Bust-up in Berlin over streamed opera

Bust-up in Berlin over streamed opera


norman lebrecht

September 09, 2014

The city’s culture secretary, Tim Renner, wants the opera houses to steam their work free on the internet as a recompense for public funding.

The German cultural council says free streaming would ‘damage the value of culture’.

They can’t both be right. There can only be one winner.

Renner, ex-music business, has the Zeitgeist on his side.

Read here (auf Deutsch).




  • Robert Garbolinski says:

    Well of course it should be free for a certain length of time after all they do free public live screenings – everyone on the internet should be also be given the chance as well.

  • Grant says:

    Even though it receives public funding, the company still needs to make money. Maybe make the telecast available after the season is over.

    • SVM says:

      Indeed; we do not get free electricity, despite government subsidy for the petrochemical, renewable, and nuclear industries (through tax breaks &c.)! Let us reserve our outrage for the genuine injustices: one need only look to the assorted taxpayer-subsidised monopolies that run the British railways.

  • DieterK says:

    When Renner (as the company’s CEO) moved the german branch of the Universal Music Group (UMG) from Hamburg to Berlin, Berlin paid (part of) the costs.

    Did the UMG offered its products for free because of the subsidy? I don’t think so.

  • May says:

    Renner seems to have an axe to grind that has little to do with opera, otherwise he’d realize that the costs involved in streaming opera plus the limited audience just don’t add up. Furthermore, opera doesn’t belong on the internet, it belongs in a theater where it can be experienced live. I can’t think of anything more demeaning to the art form than streaming. Every now and then I enjoy watching a televised production, which I normally wouldn’t be able to see live, however not every production is worth the hundreds of thousands of Euros required to broadcast it. I totally disagree with the statement “Zeitgeist on his side;” the brave plan of action would be focused on getting more people out and into the concert hall or theater – only convicts should be allowed to watch streamed opera.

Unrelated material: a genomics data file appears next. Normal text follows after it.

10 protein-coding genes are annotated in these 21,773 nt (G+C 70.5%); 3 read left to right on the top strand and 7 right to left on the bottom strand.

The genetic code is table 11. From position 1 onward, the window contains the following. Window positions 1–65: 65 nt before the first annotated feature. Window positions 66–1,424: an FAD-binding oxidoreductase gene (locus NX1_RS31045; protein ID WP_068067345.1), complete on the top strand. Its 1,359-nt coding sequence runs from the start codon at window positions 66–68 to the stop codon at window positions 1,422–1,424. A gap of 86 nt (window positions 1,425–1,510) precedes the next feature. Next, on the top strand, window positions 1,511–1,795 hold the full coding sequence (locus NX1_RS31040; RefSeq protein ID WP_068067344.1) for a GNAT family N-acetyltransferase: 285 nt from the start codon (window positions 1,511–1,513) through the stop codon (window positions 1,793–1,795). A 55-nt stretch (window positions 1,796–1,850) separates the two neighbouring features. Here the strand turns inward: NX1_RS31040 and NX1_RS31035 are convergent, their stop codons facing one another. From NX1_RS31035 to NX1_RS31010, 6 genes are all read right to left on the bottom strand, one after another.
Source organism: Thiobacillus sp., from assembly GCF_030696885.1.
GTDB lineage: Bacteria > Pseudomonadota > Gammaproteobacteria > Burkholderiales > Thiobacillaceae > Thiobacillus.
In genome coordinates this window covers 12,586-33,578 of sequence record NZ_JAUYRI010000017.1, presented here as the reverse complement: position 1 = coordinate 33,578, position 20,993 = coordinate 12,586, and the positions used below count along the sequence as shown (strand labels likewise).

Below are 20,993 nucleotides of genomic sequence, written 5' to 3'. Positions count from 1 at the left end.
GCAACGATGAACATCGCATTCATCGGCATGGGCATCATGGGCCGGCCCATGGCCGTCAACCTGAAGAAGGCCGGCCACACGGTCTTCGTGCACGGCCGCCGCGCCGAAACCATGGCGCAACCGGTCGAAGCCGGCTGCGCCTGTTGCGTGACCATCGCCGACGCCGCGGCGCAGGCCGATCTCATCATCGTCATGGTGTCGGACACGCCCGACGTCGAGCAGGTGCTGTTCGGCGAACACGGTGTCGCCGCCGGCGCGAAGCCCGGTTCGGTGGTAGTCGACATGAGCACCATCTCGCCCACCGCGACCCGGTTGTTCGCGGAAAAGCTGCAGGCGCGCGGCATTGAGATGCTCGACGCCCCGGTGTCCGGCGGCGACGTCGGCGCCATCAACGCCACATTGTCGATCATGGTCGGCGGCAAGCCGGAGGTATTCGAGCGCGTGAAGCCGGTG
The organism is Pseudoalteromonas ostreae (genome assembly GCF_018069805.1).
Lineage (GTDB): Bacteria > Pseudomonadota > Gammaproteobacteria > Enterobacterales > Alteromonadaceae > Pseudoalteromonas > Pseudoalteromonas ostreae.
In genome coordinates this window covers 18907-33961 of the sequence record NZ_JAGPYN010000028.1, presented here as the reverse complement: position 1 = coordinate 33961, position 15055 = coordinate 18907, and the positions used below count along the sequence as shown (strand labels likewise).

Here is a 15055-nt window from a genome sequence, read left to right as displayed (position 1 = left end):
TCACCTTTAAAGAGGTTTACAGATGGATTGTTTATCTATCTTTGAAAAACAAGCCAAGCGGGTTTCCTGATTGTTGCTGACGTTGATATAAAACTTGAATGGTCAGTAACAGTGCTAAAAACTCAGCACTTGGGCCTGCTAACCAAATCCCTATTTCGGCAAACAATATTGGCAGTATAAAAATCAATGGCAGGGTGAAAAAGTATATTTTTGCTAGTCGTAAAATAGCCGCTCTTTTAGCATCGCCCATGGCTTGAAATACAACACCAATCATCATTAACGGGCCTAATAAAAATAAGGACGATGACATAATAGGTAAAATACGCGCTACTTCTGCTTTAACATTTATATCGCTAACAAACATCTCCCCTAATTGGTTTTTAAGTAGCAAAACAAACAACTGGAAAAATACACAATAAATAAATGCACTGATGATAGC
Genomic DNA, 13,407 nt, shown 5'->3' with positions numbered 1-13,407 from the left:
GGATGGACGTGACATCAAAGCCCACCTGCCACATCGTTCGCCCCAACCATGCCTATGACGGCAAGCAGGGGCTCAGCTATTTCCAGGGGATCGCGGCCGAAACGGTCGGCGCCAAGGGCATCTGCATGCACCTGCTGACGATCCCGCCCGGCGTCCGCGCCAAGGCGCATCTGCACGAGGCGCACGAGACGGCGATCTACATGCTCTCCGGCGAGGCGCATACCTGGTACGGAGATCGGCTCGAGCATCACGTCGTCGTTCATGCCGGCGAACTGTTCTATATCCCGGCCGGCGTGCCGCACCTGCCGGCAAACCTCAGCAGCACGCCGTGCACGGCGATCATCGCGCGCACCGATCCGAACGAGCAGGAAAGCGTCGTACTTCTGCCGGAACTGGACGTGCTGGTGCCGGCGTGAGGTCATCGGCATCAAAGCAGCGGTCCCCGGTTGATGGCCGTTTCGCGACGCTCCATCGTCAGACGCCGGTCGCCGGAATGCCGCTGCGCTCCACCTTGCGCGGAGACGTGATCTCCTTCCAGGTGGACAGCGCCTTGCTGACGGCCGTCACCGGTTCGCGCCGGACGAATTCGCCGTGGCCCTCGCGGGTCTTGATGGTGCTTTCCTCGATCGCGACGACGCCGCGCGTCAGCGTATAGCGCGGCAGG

• Neil McGowan says:

    If the streams were not live, but released online after the theatre run had finished, the impact on box office sales might be considerably mitigated?

    I would welcome the chance to see what’s going on in Berlin… it’s not everyone who can afford to fly around the world to see operas 😉

  • Token young person says:

    They should try to do it. It would be a great resource for opera fans who aren’t in Berlin. I don’t know who would decide to stay home and watch an opera online instead of go if they had the chance. I think it’s safe to assume that most people are aware that watching an event online/on TV is not the same as being there live.

  • SVM says:

    Who would cover the costs associated with filming, mastering, balancing, editing, uploading, hosting, and providing end-user access to the internet stream? And who would cover the additional royalties elicited by the online broadcasting? I hope that Renner is not expecting the funding for all this to come out of existing budgets…

  • Anonymus says:

    How does this former media production professional expect the opera houses to shoulder the substantial production costs for live streaming?
    It costs money and you need great people in very specialized niche professions, to pull off such a task with a quality that it would be worth it.
    If you are going to stream your opera productions, it has to be first class quality.
    Because otherwise it is counterproductive. There is no point in doing it in a mediocre way, unless you want to destroy the art form.
    Also a certain exclusivity is essential for the perceived value of things, media pro Tim Renner should know that. The masses do never perceive something as valuable, that comes for free…